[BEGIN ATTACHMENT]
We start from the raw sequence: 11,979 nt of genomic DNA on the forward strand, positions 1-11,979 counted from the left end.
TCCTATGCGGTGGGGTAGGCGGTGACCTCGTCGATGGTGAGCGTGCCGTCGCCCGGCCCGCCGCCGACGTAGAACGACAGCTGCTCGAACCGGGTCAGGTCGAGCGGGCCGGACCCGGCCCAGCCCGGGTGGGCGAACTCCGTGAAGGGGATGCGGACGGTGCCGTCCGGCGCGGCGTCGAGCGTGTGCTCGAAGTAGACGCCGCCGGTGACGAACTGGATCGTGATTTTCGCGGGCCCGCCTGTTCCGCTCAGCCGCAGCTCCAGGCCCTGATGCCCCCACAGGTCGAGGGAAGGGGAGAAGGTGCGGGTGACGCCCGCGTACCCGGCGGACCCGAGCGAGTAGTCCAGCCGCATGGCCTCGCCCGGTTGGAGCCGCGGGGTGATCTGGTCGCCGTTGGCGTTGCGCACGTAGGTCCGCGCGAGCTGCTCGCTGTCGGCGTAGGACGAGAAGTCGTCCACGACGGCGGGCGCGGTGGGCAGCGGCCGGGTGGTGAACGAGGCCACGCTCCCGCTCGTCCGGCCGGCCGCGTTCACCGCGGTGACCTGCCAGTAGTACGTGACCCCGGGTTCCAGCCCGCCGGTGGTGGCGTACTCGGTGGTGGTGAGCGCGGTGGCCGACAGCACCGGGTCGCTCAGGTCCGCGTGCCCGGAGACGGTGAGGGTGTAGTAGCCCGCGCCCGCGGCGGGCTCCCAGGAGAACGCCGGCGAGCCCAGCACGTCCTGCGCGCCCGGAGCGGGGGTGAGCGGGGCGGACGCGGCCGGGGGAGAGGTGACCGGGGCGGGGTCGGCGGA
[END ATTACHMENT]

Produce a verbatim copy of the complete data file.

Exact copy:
We start from the raw sequence: 11,979 nt of genomic DNA on the forward strand, positions 1-11,979 counted from the left end.
TCCTATGCGGTGGGGTAGGCGGTGACCTCGTCGATGGTGAGCGTGCCGTCGCCCGGCCCGCCGCCGACGTAGAACGACAGCTGCTCGAACCGGGTCAGGTCGAGCGGGCCGGACCCGGCCCAGCCCGGGTGGGCGAACTCCGTGAAGGGGATGCGGACGGTGCCGTCCGGCGCGGCGTCGAGCGTGTGCTCGAAGTAGACGCCGCCGGTGACGAACTGGATCGTGATTTTCGCGGGCCCGCCTGTTCCGCTCAGCCGCAGCTCCAGGCCCTGATGCCCCCACAGGTCGAGGGAAGGGGAGAAGGTGCGGGTGACGCCCGCGTACCCGGCGGACCCGAGCGAGTAGTCCAGCCGCATGGCCTCGCCCGGTTGGAGCCGCGGGGTGATCTGGTCGCCGTTGGCGTTGCGCACGTAGGTCCGCGCGAGCTGCTCGCTGTCGGCGTAGGACGAGAAGTCGTCCACGACGGCGGGCGCGGTGGGCAGCGGCCGGGTGGTGAACGAGGCCACGCTCCCGCTCGTCCGGCCGGCCGCGTTCACCGCGGTGACCTGCCAGTAGTACGTGACCCCGGGTTCCAGCCCGCCGGTGGTGGCGTACTCGGTGGTGGTGAGCGCGGTGGCCGACAGCACCGGGTCGCTCAGGTCCGCGTGCCCGGAGACGGTGAGGGTGTAGTAGCCCGCGCCCGCGGCGGGCTCCCAGGAGAACGCCGGCGAGCCCAGCACGTCCTGCGCGCCCGGAGCGGGGGTGAGCGGGGCGGACGCGGCCGGGGGAGAGGTGACCGGGGCGGGGTCGGCGGA